The Microsoft UX icon guideline says:

"Application icons and Control Panel items: The full set includes 16x16, 32x32, 48x48, and 256x256 (code scales between 32 and 256)."

To me this implies (but does not explicitly state, unfortunately) that you should supply those 4 sizes.

Additional details regarding color formats, which you may also find useful:

  • "Icon files require 8-bit and 4-bit palette versions as well, to support the default setting in a remote desktop."

  • "Only a 32-bit copy of the 256x256 pixel image should be included, and only the 256x256 pixel image should be compressed [as PNG] to keep the file size down."


(Updated answer for Windows 8/10)

View full list of guidelines and sizes here, in new Windows design guidelines:

Still include .ICO file with these sizes to support legacy experiences:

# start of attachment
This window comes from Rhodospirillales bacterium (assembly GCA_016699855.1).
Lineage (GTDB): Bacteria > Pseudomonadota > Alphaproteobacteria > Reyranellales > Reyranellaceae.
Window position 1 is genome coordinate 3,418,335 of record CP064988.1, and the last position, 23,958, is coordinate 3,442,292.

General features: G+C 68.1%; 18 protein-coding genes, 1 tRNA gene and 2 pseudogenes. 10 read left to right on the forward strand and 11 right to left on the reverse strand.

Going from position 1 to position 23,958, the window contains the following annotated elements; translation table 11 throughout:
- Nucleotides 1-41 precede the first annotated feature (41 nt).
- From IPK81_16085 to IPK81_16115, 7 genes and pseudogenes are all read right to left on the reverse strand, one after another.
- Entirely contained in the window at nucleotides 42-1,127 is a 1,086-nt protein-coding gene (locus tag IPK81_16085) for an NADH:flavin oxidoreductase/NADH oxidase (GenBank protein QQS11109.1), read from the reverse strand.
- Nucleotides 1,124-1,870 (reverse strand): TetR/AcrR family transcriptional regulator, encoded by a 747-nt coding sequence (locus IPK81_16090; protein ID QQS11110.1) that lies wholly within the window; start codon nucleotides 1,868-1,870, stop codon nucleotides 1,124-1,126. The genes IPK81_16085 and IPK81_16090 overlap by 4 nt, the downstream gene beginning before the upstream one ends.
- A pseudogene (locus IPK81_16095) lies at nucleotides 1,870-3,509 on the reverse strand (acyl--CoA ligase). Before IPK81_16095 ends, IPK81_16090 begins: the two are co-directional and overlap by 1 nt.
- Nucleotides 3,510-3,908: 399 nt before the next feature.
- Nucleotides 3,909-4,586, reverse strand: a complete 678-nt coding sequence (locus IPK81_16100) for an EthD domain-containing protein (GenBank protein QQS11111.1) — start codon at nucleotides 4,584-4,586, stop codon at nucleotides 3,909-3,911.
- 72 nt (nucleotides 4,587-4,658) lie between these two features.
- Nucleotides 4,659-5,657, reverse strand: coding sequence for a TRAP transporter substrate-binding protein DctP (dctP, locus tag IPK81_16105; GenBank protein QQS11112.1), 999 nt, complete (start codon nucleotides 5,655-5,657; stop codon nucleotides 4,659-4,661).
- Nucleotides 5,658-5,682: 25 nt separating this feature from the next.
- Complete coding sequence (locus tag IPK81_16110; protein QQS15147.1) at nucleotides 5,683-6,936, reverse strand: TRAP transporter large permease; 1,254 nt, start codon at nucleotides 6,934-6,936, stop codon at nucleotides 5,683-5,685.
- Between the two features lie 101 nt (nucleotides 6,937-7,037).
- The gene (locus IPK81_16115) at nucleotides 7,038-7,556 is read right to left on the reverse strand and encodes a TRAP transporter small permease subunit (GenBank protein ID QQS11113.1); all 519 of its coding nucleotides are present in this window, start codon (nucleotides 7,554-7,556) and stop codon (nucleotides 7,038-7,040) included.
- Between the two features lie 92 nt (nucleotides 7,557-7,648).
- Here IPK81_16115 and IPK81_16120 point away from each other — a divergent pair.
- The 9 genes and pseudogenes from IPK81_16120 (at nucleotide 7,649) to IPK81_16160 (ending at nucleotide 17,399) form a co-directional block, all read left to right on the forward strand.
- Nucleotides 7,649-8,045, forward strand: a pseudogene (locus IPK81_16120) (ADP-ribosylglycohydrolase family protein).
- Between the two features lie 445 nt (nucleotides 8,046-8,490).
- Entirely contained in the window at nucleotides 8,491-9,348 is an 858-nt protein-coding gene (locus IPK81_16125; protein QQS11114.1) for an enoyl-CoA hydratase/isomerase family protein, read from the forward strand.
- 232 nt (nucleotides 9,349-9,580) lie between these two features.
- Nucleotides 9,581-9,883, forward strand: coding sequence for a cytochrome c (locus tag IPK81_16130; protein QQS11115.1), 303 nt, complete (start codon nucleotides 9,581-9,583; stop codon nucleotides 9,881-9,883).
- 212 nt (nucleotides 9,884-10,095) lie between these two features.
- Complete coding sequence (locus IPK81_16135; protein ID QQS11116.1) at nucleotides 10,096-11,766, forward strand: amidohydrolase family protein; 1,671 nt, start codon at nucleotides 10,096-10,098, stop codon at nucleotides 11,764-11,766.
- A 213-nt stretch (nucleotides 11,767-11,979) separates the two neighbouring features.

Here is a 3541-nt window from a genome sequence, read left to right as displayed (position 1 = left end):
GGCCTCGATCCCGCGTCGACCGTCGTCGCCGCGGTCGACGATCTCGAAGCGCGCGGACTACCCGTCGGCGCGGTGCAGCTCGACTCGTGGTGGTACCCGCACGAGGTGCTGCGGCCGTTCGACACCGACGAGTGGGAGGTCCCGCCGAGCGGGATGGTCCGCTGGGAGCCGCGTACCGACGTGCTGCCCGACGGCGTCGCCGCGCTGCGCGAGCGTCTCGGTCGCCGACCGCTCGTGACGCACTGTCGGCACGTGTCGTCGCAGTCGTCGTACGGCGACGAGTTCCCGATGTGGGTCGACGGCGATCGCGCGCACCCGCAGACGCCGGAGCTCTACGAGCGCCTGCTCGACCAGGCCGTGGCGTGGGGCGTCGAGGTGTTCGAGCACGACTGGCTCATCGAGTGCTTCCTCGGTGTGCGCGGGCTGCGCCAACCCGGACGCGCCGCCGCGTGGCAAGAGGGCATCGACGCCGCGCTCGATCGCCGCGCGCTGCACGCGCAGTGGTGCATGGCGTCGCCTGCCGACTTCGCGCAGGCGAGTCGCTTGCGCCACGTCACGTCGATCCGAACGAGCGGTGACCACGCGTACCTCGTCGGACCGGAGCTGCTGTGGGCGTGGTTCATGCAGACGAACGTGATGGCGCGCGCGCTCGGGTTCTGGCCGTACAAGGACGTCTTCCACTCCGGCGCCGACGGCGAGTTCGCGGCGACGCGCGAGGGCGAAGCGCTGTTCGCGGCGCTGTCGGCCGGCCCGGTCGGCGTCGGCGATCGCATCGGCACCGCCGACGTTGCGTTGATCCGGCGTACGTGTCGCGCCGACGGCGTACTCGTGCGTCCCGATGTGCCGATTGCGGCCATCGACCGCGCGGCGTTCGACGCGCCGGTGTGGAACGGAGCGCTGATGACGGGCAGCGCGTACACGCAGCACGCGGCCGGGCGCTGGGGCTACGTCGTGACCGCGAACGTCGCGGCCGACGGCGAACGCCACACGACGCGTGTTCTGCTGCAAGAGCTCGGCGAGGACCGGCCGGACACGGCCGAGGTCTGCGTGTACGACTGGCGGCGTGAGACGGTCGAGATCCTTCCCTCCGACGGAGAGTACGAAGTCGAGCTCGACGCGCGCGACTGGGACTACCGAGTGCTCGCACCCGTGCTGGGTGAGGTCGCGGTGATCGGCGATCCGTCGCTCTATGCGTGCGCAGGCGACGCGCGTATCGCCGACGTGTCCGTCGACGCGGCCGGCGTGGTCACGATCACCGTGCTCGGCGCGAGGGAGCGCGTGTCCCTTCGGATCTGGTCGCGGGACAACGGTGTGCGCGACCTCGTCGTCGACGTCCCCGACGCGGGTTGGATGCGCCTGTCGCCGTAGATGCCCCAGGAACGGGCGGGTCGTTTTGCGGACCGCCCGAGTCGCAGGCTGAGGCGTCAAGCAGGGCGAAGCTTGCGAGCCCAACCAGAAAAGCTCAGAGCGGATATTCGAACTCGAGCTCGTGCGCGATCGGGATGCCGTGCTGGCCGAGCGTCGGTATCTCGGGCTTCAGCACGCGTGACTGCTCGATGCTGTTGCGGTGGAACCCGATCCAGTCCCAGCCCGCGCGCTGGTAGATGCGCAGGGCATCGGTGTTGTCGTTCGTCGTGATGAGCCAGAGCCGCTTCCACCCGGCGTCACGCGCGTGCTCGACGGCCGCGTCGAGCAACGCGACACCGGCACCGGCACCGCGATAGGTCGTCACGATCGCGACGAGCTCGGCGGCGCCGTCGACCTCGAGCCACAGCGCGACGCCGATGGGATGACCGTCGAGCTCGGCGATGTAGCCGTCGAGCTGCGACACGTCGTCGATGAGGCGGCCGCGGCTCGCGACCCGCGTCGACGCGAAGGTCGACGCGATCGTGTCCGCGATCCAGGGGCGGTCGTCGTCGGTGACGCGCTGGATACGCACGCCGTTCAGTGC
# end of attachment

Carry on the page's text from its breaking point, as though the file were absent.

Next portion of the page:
• 16x16
  • 24x24
  • 32x32
  • 48x48
  • 256x256

In the case of Windows 10 this is not exactly accurate, in fact none of the answers on stackoverflow was, I found this out when I tried to use pixel art as an icon and it got rescaled when it was not supposed to(it was easy to see in this case cause of the interpolation and smoothing windows does) even thou I used the sizes from this post.

So I made an app and did the work on all DPI settings, see it here:
Windows 10 all icon resolutions on all DPI settings
You can also use my app to create icons, also with nearest neighbor interpolation with smoothing off, which is not done with any of the bad editors I have seen.

If you only want the resolutions:
16, 20, 24, 28, 30, 31, 32, 40, 42, 47, 48, 56, 60, 63, 84, 256
and you should use all PNG icons and anything you put in beside these it won't be displayed. See my post why.


Not 96x96, use 64x64 instead. I usually use:

  • 16 - status/titlebar button
  • 32 - desktop icon
  • 48 - folder view
  • 64/128 - Additional sizes

256 works as well on XP, however, old resource compilers sometimes complained about "out of memory" errors.